- I vouch for new Swans and new Swans new album
- Unmistakably Swans but sound palette different than recent Swans
- New Swans older more voice than noise Swans
- older me more
- But bells, one song with bells, o faith
- I turned off Charlie and Dave in bottom of 7th inning against Earthgirl's protests, I told her, trust me, Earthgirl can vouch
- I also vouch for Marvin Bell
- In red tablet, unintentionally, five straight clusterfuckless days, I should follow my baseball advice jinx-wise tablet-wise
- bigger at other place
- I gave the latest Pere Ubu three more chances to win me
- not roadtrip rotational on *short!* shuffle yet but soon
THE BOOK OF THE DEAD MAN #15
1. About the Dead Man and Rigor Mortis
The dead man thinks his resolve has stiffened when the
Feeling the upward flow of moisture, the dead man thinks his
resolve has stiffened.
The dead man’s will, will be done.
The dead man’s backbone stretches from rung to rung, from here to
tomorrow, from a fabricated twinge to virtual agony.
The dead man’s disks along his spine are like stepping-stones across
a lake, the doctor told him “jelly doughnuts” when they
ruptured, this is better.
The dead man’s hernial groin is like a canvas bridge across a
chasm, the doctor said “balloon” when they operated,
this is better.
The dead man’s toes are like sanded free forms and his heels are as
smooth as the backs of new shoes, the doctor said “corns”
when they ached, this is better.
The dead man’s eyes are like tiny globes in water, continental
geographies in microcosm, all the canyons are visible, now
washed of random hairs that rooted, now free of the
strangulated optics of retinal sense, this is better.
All the dead man’s organs, his skin, muscles, tendons, arteries, veins,
valves, networks, relays—the whole shebang hums like a
quickly deserted hardware store.
To the dead man, a head of cabbage is a forerunner of nutrients.
The dead man’s garden foreshadows the day it is to be plowed under,
agriculture being one of the ancient Roman methods for
burying the Classics, the other was war.
No one can argue with the dead man, he brooks no interference
between the lightning and ground, his determination
2. More About the Dead Man and Rigor Mortis
You think it’s funny, the dead man being stiff?
You think it’s an anatomically correct sexual joke?
You think it’s easy, being petrified?
You think it’s just one of those things, being turned to stone?
Who do you think turns the dead man to stone anyway?
Who do you think got the idea first?
You think it’s got a future, this being dead?
You think it’s in the cards, you think the thunder spoke?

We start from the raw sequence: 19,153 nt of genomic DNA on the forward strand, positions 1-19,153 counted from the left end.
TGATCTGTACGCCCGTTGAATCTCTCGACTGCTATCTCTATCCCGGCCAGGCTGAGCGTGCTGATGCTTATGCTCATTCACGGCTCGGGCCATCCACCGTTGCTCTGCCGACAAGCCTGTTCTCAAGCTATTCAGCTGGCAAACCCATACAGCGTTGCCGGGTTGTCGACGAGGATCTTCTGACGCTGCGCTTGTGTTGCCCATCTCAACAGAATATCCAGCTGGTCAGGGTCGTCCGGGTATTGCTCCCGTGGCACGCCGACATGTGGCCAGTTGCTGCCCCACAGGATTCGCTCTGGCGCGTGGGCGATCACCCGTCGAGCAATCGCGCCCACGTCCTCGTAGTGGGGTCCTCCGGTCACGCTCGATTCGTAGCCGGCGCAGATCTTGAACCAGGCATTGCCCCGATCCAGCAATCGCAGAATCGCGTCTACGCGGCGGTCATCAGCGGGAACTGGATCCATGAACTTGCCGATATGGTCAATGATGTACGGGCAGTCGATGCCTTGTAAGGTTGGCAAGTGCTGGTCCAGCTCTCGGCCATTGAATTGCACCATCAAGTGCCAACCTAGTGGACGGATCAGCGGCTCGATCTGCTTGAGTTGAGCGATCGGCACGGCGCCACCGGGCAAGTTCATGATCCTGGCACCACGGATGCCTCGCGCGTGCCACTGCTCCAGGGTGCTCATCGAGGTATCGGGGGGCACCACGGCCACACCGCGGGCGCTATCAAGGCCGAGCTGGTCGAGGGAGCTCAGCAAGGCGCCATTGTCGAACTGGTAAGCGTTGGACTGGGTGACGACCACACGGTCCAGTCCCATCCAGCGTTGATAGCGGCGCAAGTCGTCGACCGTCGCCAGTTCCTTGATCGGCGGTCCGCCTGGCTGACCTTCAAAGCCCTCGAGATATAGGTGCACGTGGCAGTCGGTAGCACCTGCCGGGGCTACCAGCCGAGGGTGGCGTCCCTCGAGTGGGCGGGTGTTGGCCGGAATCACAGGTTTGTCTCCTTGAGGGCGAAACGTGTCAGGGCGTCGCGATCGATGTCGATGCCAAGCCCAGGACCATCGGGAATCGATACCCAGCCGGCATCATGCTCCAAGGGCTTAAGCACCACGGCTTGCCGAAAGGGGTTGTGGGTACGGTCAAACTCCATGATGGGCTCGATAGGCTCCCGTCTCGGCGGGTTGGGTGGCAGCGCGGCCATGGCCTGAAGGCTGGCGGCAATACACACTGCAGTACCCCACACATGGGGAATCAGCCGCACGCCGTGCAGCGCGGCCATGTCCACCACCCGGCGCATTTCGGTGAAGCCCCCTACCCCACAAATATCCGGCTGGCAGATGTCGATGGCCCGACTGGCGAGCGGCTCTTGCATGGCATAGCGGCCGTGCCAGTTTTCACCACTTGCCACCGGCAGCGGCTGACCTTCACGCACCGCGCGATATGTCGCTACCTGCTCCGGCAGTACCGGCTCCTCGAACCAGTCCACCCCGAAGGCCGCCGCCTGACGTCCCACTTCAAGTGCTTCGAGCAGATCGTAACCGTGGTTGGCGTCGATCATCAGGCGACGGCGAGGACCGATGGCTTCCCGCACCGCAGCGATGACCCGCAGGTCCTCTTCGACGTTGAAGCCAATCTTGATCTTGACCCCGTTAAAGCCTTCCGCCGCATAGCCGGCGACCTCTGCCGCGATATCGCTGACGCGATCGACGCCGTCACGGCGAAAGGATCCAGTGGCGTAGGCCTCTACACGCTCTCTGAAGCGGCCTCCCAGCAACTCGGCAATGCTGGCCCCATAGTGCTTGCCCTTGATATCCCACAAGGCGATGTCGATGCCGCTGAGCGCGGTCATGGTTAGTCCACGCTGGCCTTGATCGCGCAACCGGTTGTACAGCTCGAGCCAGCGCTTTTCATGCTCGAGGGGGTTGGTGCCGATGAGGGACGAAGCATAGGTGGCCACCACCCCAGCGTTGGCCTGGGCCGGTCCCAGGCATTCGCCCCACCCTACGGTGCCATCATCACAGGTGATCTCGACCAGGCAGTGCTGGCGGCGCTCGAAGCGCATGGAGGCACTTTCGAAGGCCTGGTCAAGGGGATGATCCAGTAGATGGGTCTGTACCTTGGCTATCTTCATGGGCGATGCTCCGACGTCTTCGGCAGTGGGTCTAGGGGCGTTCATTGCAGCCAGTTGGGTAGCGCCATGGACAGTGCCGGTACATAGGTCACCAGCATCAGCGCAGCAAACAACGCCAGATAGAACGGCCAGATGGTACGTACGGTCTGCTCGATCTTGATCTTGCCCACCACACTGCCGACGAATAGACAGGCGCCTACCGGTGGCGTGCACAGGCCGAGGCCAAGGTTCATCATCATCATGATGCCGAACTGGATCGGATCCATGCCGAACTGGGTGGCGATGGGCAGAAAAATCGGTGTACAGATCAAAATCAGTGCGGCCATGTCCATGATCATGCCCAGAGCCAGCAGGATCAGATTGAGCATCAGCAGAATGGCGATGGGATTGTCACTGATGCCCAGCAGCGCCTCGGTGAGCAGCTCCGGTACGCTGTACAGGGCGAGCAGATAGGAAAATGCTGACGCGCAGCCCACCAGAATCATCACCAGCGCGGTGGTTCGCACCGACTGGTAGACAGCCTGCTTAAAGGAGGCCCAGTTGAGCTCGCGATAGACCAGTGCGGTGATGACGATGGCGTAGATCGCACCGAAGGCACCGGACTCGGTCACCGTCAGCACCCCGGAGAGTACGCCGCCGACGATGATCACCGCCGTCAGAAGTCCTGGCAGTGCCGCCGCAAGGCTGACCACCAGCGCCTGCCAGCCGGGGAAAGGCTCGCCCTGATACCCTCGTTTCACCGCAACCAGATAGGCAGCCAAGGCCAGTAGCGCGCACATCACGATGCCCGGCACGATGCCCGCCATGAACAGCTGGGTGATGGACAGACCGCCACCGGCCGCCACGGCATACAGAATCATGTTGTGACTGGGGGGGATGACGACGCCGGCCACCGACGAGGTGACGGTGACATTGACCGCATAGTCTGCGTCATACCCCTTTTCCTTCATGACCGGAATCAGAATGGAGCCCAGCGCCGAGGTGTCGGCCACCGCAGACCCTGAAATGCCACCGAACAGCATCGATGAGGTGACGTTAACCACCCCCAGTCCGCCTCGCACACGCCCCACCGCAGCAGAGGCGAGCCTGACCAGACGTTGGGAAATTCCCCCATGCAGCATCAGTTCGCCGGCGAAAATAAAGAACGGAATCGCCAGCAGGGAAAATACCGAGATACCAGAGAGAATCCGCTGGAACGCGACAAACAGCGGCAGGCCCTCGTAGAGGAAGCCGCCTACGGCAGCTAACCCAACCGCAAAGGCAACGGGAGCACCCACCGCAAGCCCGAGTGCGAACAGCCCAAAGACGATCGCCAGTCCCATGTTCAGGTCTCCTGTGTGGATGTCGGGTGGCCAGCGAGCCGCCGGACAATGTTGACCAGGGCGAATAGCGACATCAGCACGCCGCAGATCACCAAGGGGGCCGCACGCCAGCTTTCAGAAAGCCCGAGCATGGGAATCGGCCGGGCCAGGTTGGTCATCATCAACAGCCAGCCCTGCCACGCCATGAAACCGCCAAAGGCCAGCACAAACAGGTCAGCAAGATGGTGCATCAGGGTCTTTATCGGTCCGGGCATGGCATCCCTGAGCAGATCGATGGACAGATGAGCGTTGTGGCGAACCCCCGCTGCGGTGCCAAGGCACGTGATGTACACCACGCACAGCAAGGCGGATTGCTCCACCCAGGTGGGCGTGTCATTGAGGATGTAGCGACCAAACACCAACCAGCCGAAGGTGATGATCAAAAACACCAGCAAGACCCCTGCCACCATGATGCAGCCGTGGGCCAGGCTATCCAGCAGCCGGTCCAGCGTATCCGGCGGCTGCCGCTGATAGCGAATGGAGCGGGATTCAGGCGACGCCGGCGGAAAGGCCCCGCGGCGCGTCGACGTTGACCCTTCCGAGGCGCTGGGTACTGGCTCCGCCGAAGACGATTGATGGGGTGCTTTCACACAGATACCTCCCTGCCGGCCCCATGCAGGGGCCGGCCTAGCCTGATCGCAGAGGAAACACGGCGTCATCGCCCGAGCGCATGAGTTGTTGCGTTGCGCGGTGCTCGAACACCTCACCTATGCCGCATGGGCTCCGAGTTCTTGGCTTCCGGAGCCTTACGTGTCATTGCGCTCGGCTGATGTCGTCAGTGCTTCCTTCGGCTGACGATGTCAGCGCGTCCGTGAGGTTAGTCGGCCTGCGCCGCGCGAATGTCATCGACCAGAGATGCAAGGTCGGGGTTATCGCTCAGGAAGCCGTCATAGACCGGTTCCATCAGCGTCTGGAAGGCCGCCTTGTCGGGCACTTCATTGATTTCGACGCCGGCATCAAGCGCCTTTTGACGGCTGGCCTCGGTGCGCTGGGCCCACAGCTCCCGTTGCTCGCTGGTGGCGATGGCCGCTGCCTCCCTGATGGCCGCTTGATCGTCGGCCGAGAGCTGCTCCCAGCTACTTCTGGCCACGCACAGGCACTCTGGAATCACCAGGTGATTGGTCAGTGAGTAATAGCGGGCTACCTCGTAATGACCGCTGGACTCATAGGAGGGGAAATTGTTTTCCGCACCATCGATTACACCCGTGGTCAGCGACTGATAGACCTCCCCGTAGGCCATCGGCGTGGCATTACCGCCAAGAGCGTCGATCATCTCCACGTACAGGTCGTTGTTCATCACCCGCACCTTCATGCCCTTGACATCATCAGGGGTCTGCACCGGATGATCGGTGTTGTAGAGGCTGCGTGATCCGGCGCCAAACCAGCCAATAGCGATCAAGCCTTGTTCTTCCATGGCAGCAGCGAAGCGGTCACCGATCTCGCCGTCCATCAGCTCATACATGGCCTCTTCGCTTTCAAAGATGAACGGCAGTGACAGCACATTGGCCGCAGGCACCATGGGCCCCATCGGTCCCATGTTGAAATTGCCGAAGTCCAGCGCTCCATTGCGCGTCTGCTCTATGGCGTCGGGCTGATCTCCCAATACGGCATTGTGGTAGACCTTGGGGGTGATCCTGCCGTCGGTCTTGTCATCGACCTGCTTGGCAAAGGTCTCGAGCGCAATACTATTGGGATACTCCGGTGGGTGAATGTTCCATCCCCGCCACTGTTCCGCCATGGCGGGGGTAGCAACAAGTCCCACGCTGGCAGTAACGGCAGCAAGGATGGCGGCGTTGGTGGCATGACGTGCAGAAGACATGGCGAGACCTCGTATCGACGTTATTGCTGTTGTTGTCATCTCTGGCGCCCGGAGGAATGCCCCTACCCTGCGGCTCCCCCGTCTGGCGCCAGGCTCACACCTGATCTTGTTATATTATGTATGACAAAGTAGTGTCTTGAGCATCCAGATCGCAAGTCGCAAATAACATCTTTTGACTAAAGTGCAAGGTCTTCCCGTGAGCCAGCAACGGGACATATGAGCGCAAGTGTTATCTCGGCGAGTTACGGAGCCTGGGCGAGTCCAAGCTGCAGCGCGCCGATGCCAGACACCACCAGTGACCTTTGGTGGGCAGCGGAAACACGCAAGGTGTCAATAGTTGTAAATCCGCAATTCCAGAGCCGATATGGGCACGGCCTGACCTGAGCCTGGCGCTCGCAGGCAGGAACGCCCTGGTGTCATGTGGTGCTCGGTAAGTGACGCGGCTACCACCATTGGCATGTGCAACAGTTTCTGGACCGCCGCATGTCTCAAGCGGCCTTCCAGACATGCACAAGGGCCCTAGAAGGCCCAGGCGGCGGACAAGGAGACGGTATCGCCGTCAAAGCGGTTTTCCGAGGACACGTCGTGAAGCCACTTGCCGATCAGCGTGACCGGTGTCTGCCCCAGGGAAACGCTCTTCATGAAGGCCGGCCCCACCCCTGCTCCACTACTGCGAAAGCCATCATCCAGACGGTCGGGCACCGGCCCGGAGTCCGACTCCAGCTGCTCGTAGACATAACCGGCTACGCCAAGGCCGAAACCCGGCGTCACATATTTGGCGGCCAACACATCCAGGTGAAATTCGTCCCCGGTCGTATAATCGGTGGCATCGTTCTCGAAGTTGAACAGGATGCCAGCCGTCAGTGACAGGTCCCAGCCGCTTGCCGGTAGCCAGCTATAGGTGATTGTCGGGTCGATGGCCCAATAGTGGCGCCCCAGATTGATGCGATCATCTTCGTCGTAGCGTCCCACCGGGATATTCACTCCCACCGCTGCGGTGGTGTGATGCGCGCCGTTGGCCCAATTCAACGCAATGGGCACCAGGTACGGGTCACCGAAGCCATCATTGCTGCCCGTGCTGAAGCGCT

You think he thought he was dead, or thought he fancied he was
dead, or imagined he could think himself dead, or really
knew he was dead?
You think he knew he knew?
You think it was predetermined?
You think when he stepped out of character he was different?
What the hell, what do you think?
You think it’s funny, the way the dead man is like lightning, going
straight into the ground?
You think it’s hilarious, comedy upstanding, crackers to make
The earlier views, those of Hobbes or Locke for instance, saw language as an instrument, and understood meaning in terms of designation. Discovering the meaning of words is finding what ideas or things they stood for. ... By contrast, a hermeneutical view requires a very different conception. If we are partly constituted by our self-understanding, and this in turn can be very different according to the various languages which articulate for us a background of distinctions of worth, then language does not only serve to depict ourselves and the world, it also helps constitute our lives. Certain ways of being, of feeling, of relating to each other are only possible given certain linguistic resources.ReplyDelete
Charles Taylor, Human Agency and Language (Cambridge: 1985), pp. 9-10
A grudging congratulations to your boys. They earned it.ReplyDelete
Yes, and will take away the sting when Rendon is starting for Mets at third and Strasburg is #1 starter for Phillies next year.Delete
But 5-0 in elimination games is remarkable as is the 86-43 run after that four game sweep by Mets in May (especially considering they lost Scherzer for a good bit of it).
Didn't see an inning all year, listened to Charlie and Dave for hundreds. I'm happy for them.
O! self-congratulatory yodel - I remember arguing with Richard (and you, maybe?) five/six/seven years ago I'd take Rendon over Harper.
We lust after Rendon. Would make a great Brave (if we can't resign Josh D). Hooper, not so much.Delete
So, I'm guessing there'll be no more 'Is it time to fire Martinez?' tweets until the next time. Wink wink, nudge nudge.